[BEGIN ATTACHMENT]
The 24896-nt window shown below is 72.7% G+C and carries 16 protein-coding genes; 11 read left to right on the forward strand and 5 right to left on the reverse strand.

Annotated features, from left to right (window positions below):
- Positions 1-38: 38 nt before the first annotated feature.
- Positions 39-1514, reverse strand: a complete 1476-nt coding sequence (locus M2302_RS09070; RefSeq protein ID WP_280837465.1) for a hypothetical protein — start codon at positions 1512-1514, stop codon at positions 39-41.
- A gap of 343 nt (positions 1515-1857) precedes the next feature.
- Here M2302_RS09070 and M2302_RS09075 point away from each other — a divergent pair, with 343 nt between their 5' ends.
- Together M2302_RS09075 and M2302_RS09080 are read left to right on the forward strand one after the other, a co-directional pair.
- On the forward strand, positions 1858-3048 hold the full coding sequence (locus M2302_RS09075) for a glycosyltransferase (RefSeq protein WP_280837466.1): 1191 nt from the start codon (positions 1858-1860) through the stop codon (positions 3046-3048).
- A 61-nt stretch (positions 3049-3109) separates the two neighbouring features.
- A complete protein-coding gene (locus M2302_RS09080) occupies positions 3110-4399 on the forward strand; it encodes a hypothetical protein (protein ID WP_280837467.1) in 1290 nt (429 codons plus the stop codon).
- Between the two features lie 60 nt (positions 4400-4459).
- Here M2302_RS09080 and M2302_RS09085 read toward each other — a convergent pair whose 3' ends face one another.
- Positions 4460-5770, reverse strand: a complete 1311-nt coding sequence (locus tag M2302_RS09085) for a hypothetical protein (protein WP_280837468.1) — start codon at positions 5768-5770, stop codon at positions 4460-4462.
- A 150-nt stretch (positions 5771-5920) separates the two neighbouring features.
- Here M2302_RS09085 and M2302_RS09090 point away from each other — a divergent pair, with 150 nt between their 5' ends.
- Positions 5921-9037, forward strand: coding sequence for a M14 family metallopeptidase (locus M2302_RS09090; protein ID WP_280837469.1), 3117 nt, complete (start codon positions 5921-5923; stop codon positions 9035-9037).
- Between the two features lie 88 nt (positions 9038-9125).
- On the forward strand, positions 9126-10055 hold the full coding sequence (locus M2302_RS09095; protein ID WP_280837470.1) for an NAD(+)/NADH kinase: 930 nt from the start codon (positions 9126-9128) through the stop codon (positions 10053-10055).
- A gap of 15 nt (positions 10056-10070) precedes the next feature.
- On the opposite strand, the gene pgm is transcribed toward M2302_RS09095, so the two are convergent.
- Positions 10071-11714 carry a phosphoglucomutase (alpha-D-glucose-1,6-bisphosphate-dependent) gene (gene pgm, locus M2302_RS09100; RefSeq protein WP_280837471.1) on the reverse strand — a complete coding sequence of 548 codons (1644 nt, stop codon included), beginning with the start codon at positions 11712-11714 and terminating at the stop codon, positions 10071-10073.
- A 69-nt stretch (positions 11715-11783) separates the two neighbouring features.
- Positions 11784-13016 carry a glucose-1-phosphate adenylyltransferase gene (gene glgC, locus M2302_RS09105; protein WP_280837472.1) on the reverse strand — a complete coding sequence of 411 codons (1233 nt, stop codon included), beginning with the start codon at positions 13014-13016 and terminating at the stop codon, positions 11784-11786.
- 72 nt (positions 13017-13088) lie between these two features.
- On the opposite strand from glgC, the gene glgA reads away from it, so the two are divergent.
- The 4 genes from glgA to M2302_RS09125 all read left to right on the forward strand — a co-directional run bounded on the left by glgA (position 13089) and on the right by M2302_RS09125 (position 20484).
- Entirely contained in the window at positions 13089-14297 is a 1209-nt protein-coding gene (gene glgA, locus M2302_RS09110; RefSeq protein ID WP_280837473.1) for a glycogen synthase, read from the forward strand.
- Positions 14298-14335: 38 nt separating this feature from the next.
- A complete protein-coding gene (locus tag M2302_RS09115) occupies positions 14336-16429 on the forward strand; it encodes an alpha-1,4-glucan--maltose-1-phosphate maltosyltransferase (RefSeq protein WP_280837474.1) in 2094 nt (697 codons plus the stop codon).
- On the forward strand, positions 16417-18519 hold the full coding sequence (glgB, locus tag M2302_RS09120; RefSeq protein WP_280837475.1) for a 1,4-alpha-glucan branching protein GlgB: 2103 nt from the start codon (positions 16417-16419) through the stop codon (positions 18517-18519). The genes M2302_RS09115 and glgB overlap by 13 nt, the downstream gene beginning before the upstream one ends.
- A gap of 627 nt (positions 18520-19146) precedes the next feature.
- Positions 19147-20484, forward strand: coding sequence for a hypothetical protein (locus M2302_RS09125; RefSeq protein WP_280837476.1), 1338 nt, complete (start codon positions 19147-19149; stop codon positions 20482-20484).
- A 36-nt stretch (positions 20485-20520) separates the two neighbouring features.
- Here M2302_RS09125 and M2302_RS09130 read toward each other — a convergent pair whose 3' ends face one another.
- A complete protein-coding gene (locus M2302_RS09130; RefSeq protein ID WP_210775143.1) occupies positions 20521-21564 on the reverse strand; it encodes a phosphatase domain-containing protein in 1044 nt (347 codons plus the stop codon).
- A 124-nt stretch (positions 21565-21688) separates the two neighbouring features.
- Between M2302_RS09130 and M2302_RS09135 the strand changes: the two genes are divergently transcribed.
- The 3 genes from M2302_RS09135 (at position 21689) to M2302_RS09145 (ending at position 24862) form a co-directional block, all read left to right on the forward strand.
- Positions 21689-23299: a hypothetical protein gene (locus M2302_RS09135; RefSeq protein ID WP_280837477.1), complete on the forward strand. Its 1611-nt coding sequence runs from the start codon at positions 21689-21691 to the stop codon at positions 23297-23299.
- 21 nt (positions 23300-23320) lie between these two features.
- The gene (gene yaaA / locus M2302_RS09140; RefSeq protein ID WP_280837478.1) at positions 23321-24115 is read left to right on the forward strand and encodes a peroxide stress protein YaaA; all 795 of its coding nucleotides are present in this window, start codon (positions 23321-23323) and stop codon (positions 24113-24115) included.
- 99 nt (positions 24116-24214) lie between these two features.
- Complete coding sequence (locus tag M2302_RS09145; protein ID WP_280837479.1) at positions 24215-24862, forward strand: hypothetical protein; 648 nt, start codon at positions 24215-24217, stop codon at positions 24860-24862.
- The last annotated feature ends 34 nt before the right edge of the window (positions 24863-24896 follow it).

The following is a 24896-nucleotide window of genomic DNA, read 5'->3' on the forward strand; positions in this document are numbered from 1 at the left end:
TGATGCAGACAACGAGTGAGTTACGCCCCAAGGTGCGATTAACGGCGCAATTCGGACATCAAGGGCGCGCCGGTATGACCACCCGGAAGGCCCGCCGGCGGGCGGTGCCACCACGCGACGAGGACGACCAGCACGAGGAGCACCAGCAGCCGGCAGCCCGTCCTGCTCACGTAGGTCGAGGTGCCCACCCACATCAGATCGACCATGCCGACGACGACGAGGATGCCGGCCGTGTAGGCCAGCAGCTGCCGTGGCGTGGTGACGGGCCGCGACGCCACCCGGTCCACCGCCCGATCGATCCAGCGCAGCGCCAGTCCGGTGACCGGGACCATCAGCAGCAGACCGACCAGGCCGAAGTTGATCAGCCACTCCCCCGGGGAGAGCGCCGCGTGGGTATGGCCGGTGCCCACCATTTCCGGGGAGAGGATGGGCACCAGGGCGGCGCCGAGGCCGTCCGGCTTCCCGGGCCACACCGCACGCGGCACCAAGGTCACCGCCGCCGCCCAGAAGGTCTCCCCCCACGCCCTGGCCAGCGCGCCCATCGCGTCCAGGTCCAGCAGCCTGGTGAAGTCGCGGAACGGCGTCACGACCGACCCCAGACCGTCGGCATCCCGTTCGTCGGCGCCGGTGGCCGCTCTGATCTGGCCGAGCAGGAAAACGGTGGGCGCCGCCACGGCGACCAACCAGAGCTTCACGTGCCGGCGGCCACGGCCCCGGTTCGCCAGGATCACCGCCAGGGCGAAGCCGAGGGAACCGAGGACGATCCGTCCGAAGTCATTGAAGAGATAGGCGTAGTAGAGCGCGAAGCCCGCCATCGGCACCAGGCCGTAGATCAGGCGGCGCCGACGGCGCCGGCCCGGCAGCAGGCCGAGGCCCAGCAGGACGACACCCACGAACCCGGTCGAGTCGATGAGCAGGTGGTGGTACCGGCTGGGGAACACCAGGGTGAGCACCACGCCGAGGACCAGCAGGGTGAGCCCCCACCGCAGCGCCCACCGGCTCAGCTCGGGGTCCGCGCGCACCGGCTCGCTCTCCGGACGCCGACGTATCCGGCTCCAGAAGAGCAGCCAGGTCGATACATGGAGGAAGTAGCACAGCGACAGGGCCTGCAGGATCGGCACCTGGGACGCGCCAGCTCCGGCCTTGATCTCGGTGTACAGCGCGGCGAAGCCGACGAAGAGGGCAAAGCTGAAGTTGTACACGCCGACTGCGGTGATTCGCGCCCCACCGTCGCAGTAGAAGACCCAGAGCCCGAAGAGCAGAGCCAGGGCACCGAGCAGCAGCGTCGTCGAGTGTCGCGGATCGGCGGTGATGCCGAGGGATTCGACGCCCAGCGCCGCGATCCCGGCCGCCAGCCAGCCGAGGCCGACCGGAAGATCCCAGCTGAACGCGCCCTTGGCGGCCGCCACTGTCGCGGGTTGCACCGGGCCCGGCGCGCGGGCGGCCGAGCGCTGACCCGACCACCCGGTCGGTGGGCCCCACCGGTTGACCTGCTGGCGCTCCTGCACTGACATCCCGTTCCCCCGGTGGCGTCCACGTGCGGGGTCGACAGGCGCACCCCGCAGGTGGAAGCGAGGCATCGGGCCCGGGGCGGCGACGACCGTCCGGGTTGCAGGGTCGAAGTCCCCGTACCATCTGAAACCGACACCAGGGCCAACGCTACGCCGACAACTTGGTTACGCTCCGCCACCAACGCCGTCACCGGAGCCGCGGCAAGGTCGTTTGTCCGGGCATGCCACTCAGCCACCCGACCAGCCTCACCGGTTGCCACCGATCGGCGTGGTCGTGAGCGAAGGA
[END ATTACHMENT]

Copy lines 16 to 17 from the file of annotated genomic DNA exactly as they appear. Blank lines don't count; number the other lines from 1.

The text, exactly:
- Positions 5921-9037, forward strand: coding sequence for a M14 family metallopeptidase (locus M2302_RS09090; protein ID WP_280837469.1), 3117 nt, complete (start codon positions 5921-5923; stop codon positions 9035-9037).
- Between the two features lie 88 nt (positions 9038-9125).